Expand the American Story

How complete is the American story we tell on the Mall? How can we update and enrich that story?

Walking on the Mall toward the Capitol
Visitors walking the 2-mile expanse from the Lincoln Memorial to the Capitol could explore small-scale statues, plaques, or temporary features that tell of interesting people and chapters in the American story

In 2003, Congress declared the National Mall a “completed work of civic art” and the National Park Service’s 2010 National Mall Plan took that declaration as its fundamental premise. All that’s needed is maintenance. But the Mall cannot be “complete” any more than American democracy is complete. Let’s take a look at the story told on the Mall and ask, what’s missing? How can we enrich the story told on this stage for American democracy?

A visitor to the monuments and memorials on the Mall encounters a story at once inspiring, moving, and sobering — monuments to Founders and Presidents Washington, Jefferson, Lincoln, Grant, FDR; memorials to the Civil War, Vietnam, the Korean conflict, World War II; our most recent addition honoring civil rights leader Martin Luther King Jr.  At our national museums the visitor can explore American history, science, space, art, and native American and African American history and culture. Surely this is a rich panoply of past and present, individuals and movements, arts and technology. But is this the full story we want to tell?

What’s missing? What do we want visitors — including the 8th graders making their once-in-a-lifetime trip to DC — to take away about our common heritage as a people, our common purpose and goals as we look to the future? For example, can we tell a richer, fuller story that captures the imagination of pedestrians on the 2-mile-long expanse between the Capitol and the Lincoln Memorial?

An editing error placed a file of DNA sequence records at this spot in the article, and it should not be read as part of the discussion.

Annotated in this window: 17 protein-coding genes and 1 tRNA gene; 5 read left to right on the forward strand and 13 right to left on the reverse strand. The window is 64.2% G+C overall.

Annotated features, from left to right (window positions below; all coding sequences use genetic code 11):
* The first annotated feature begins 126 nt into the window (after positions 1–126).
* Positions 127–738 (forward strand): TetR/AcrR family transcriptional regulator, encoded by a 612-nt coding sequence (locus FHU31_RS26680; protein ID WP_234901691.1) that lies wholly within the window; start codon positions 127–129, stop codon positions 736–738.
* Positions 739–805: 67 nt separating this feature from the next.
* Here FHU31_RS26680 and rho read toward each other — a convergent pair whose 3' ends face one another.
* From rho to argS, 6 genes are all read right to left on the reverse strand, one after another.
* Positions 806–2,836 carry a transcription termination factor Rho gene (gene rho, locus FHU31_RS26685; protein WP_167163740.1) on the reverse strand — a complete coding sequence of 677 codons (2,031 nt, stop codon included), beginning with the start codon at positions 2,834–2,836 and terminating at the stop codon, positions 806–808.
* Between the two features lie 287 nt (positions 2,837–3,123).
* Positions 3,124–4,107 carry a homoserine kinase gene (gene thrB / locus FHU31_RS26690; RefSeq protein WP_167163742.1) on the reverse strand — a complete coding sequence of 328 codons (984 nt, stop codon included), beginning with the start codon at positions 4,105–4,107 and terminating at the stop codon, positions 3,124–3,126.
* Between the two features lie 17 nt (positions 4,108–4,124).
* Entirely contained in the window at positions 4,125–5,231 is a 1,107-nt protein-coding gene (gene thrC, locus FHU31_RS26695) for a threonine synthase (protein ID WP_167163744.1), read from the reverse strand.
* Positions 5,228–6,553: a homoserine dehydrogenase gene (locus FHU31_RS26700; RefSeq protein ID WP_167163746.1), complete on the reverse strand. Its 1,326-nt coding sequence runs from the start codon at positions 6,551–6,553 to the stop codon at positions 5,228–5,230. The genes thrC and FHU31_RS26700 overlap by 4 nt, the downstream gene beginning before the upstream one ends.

The truth is, the story told on the Mall is uneven and inadequate. But we do not need any more 7-acre monuments paving over the dwindling open space. The current, often controversial state of affairs in memorial building is more a product of the modern process than it is of intentional design. Unlike the monuments to Washington, Jefferson, and Lincoln that were designed and located to create the geometry and vistas that define the Mall’s symbolic core, later monuments happen haphazardly. Interest groups propose a memorial or museum, Congress authorizes it, and government review agencies approve final designs. Site selection goes through the same process. Congress in 2003 imposed a moratorium on memorials and museums but pressures to add new monuments will continue as future generations tell their story.

What is needed is new ways to think about memorials and museums and the role of the Mall in telling our country’s history. Instead of interest groups choosing and filling the Mall’s open spaces with 7-acres of granite (FDR Memorial) and 30-foot-high statues (MLK Memorial), we can:

Colorado-FlorenceSabin - Statuary Mall copy
Why not create a “Statuary Hall” outside on the Mall where all visitors can explore statues to historical figures from all 50 states and the District of Columbia?
  • Establish an American Story Committee of educators, scholars, cultural leaders to review and revise current memorial and museum building policy to create a coherent system that enhances the Mall’s ability to tell more of our story
  • Create a broad outline of key figures and chapters in American history that would be desirable themes on the Mall, drawing on respected sources such as the 8th grade American government curricula, the American Citizenship exam, and civics education materials
  • Develop new typologies for smaller scale and useful commemorative features, such as statues and plaques, and landscape elements such as fountains and pools, and propose how they could be grouped to create interesting, thematically connected walking tours
  • Encourage civic minded memorial and museum sponsors to implement new projects such as those proposed above that both tell more of the American story while also enhancing the Mall as a nationally significant public space to learn about and experience American democracy